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Committee Explores Bus Ridership History

By James Lomuscio

Created in 1969 due to community demand, the Westport Transit District soon became drawing card for the town and a model for other municipalities. In 1977, its annual daytime and commuter trips via eight minnybuses and 12 passenger vans topped 700,000.

Today, despite the town’s population growth, the number of yearly trips is just 74,622, so low that the Board of Finance in March cut almost half of the town’s $248,000 contribution to the transit district’s budget subsidized by state and federal grants.

Though the amount was later restored by town bodies due to commuter protests, the initial cut was a enough of a wake up call for town officials to demand fixing what was wrong with the system.

Tuesday night before the newly formed, 10-member Citizen’s Transit Committee, Louis Schulman, Westport’s Transit District director, and Nancy Carroll, its deputy administrator, chronicled the Transit District’s history and highlighted turning points that have cut ridership.

Established by First Selectman Gordon Joseloff, the citizen’s committee is charged for one year with evaluating Westport’s bus transit system for usage, costs, routes and ultimately making recommendations for improving efficiency and service. 

Schulman’s overall thesis: the more you cut funding and limit service routes, ridership decreases. Boosting ridership is a committee goal for environmental reasons, as well as a way to solve parking problems at the train station.

“The more you cut, the more you see a disproportionate drop in ridership,’ said Schulman. “Limitation in service is the reason for the decrease in usage.”

A series of financial and organizational setbacks starting in 1978 slowly began eroding ridership, increasing fares and eliminating routes, he explained.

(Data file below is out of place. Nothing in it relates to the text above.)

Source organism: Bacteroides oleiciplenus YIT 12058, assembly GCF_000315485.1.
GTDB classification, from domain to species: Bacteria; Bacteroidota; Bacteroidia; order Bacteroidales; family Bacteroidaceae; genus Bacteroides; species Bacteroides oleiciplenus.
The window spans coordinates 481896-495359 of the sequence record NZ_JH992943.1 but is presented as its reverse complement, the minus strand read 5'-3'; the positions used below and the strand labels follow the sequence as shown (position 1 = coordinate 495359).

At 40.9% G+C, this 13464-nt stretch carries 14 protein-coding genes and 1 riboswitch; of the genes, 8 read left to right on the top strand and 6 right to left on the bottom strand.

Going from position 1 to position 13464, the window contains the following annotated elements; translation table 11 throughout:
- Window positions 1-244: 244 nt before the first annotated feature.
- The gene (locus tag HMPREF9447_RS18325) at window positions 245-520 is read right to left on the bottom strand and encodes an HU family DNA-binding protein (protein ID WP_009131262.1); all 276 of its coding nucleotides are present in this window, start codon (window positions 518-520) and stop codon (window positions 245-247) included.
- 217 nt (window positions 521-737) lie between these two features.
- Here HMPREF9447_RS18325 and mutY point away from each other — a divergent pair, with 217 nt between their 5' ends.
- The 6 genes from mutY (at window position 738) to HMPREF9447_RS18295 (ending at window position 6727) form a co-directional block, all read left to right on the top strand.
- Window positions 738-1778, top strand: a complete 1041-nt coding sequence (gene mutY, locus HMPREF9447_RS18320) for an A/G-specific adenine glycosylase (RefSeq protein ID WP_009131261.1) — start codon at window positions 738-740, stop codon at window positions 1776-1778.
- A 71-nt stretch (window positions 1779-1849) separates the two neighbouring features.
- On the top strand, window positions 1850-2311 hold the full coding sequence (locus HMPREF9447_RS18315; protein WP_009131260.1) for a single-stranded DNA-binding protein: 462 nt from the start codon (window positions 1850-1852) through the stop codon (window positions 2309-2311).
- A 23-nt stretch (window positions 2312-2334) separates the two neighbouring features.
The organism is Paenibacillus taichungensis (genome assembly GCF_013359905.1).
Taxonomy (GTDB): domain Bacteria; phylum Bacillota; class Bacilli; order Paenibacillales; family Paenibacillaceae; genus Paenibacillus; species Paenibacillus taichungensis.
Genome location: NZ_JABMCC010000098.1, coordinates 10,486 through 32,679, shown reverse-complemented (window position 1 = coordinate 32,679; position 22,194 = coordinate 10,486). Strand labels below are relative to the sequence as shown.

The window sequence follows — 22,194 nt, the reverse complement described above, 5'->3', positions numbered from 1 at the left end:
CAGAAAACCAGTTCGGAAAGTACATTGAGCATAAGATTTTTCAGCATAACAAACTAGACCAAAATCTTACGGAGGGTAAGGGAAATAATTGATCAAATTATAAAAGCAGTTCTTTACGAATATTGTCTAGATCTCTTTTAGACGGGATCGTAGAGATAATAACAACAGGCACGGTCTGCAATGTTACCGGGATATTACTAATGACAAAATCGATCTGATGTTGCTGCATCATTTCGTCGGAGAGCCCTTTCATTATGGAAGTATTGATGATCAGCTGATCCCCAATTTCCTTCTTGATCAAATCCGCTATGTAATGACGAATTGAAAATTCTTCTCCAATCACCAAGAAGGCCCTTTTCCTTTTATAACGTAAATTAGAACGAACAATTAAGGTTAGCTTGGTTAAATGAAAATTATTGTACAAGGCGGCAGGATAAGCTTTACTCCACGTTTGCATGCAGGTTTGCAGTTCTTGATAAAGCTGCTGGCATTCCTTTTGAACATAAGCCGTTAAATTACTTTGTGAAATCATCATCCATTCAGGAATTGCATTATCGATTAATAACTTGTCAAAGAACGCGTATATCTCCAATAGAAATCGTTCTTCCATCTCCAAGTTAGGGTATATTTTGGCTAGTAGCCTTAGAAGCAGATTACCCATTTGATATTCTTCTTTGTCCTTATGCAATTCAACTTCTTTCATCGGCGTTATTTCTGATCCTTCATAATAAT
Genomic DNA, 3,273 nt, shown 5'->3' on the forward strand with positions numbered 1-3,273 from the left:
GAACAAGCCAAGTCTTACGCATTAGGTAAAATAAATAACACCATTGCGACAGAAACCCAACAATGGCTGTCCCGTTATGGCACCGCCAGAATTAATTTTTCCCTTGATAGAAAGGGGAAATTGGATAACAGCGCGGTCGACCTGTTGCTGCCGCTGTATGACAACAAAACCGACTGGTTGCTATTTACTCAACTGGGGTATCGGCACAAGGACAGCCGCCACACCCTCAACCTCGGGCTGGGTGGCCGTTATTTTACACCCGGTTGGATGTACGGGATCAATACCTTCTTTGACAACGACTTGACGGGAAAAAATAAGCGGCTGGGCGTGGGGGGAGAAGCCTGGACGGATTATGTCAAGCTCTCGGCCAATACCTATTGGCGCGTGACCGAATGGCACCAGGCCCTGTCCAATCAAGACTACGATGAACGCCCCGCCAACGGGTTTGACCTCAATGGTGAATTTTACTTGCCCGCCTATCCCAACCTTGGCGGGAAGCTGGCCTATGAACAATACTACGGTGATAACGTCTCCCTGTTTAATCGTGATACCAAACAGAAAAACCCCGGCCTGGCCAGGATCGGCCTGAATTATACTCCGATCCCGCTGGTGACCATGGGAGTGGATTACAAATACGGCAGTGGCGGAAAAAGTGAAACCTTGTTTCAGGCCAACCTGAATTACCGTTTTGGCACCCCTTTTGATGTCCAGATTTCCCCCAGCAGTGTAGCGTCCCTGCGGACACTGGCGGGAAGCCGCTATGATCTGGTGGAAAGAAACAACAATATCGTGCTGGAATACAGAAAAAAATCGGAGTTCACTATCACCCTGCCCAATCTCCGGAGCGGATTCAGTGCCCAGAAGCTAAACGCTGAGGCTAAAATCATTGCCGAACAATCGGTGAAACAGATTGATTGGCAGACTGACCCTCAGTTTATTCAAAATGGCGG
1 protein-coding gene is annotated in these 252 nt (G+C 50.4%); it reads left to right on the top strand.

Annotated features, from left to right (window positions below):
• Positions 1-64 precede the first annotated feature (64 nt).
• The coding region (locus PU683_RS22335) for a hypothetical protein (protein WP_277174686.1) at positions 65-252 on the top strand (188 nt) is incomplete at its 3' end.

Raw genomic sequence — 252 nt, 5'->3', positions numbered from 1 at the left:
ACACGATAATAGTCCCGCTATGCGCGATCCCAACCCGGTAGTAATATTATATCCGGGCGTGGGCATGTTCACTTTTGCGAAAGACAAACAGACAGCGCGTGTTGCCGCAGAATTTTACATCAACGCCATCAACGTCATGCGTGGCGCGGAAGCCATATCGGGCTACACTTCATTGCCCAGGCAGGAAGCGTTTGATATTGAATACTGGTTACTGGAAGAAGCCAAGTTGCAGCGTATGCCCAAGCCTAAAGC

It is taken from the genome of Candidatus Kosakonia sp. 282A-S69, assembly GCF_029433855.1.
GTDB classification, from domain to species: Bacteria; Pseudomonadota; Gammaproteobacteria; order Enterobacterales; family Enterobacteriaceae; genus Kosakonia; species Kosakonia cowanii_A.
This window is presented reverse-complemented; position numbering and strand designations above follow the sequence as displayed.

The first blow came in 1978 when Westport Taxi Service, which closed down due to the Transit District, sued claiming unfair, subsidized competition, winning a $1 million court settlement.

By 1980, annual ridership declined to 492,000, dropping to 436,161 a year later when the Maxytaxi, a bus that would pick up people at home if they called ahead, ended, according to Schulman.

From 1982 to 1992, route consolidations continued to chip away at ridership, all of it exacerbated by employee and management issues, financial difficulties and fleet deterioration.

“I recall one steering wheel coming off while driving,” said Schulman.

The buses were in such bad shape, Schulman said, the state Departnment of Motor Vehicles ordered them off the road, and in 1992, the Transit District filed for bankruptcy.

That same year, at the request of the town and the state Departnment of Transportation, the Norwalk Transit District took over the Westport Transit District, obtaining a fleet of used vehicles from Danbury, New Haven and Bridgeport, according to Schulman.

From 1995 to 1999, the bus service saw a steady growth in annual ridership from 137,477 to 180,099, despite its consolidation of routes. Caroll attributed those increases to a marketing campaign.

That high number would soon drop by 30,000, Schulman said, as the Transit District eliminated its service along the Post Road due to the establishment of the Coastal Link Service.

With today’s ridership at its lowest, no weekend service, limited hours, fewer routes and tight state and federal funding, the Citizen’s Transit Committee is looking for ways to attract more riders.

According to its mission statement, the committee will cooperate with the Transit District directors, the Westport Police Department, other town bodies, and outside agencies, including the South Western Regional Planning Agency (SWPRA) which is also conducting an evaluation of Westport’s bus transit system.

“The committee will be a resource for these bodies, and hopefully members will contribute time and expertise in such areas as marketing, publicity, and use of social media in helping promote Westport’s transit system,” it states.

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